Summary: Soma is a centrally acting muscle relaxant and is sold in the U.S. uner the trade name of Soma and in European countries under the trade names of Sanoma and Carisoma. It is an FDA approved drug but some countries are taking it off the market over concerns related to abuse.
Soma is the American marketing name of Carisoprodol. It is a centrally acting skeletal muscle relaxant. Its solubility is independent of pH and it is totally soluble in acetone, chloroform, and alcohol and partially soluble. Soma can be consumed standalone, but it can also be sold mixed with aspirin. Carisoprodol is quite old, it was discovered by accident in the late 50’s. Originally intended to be an antiseptic, it was found to have muscle relaxation properties. It is based on meprobamate, owing to several desirable properties this has like better muscle relaxation and less chance of abuse. The name is derived from the name of an ancient Indian hallucinogenic medicine that has been written about in Sanskrit texts.
Although approved by the FDA, there have been reports that the drug has potential for abuse. And it has all the related problems associated with recreational drugs like problems realted to dependence and withdrawal. Hence, in European countries and even in Canada, alternatives are preferred. In November 2007, the drug was taken off the market in Sweden after it was found that it has no significant advantage over alternatives and in fact has some addiction related drawbacks. Less than a year later, Norway also took the drug off the market. The European Medicines Agency in the European Union has released a statement recommending not to use this drug in the treatment of acute back pain. It can however, be used to treat chronic back pain.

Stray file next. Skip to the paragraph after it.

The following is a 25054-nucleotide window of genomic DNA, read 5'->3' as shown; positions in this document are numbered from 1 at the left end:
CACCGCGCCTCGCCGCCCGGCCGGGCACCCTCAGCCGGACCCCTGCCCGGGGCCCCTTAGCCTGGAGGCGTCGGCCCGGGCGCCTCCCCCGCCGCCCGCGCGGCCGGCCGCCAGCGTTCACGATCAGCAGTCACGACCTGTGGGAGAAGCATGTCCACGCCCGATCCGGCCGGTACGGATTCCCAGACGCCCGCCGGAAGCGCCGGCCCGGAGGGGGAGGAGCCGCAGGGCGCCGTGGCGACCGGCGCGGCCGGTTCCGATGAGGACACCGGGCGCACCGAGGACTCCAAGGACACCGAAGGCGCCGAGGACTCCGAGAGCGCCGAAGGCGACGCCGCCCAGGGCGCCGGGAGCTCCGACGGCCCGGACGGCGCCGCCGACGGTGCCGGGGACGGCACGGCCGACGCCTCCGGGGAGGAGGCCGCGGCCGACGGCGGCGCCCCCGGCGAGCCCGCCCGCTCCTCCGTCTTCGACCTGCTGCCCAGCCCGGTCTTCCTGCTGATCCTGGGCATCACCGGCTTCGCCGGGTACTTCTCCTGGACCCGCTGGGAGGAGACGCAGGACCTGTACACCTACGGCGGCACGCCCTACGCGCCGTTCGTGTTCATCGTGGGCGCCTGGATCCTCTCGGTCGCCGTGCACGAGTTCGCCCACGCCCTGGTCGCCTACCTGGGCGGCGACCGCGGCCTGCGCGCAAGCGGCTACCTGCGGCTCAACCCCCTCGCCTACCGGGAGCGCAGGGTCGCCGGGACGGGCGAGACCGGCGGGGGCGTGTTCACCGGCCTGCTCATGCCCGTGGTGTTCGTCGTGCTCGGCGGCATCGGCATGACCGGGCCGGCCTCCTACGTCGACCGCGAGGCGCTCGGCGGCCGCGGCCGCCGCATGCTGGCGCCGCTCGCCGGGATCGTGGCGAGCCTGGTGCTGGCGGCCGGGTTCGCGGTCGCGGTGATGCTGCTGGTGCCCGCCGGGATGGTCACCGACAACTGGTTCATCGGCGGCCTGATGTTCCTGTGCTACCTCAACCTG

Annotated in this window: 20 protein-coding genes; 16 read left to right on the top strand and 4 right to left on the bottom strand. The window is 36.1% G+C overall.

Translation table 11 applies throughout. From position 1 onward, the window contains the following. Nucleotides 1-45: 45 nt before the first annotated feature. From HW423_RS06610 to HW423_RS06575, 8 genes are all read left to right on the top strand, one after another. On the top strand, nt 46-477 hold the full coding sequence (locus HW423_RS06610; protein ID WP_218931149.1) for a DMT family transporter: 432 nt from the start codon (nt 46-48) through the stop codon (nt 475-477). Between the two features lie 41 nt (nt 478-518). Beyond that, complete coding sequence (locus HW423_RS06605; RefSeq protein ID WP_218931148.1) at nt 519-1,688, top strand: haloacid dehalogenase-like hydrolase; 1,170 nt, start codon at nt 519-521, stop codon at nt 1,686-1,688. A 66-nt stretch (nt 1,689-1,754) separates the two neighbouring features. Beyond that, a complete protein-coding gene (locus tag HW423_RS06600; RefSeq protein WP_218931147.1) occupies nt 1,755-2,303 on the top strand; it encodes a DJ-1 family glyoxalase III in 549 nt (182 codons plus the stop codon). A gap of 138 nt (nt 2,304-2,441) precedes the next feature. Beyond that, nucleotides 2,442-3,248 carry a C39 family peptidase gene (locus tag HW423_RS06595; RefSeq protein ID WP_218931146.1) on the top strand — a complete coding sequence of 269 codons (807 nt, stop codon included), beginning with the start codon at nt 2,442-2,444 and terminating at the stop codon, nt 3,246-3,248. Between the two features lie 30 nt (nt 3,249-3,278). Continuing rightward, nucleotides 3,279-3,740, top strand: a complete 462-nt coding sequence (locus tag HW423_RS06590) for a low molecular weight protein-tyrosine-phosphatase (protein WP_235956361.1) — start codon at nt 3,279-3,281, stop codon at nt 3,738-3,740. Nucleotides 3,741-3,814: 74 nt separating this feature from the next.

In the United States Carisoprodol is not a controlled substance under federal laws but 19 states have classified it as a schedule IV controlled substance. Main concerns about this drug are that tolerance develops very quickly and a patient has to take more of this medicine in order to achieve the desired effects. And the problem with ingesting more of this is that dependence sets in. Hence this drug is not recommended for people who have had a history of addiction.
Carisoprodol is available only by prescription and physicians are usually wary of prescribing it and will consider other options before prescribing it. Although not a controlled substance, the potential for abuse exists. Its usage is limited to no more than two or three weeks maximum and it has to be withdrawn gradually. The drug is primarily an analgesic, a pain killer and causes mild euphoria. And it is also a sedative so one should refrain from driving or operating machinery after ingesting this.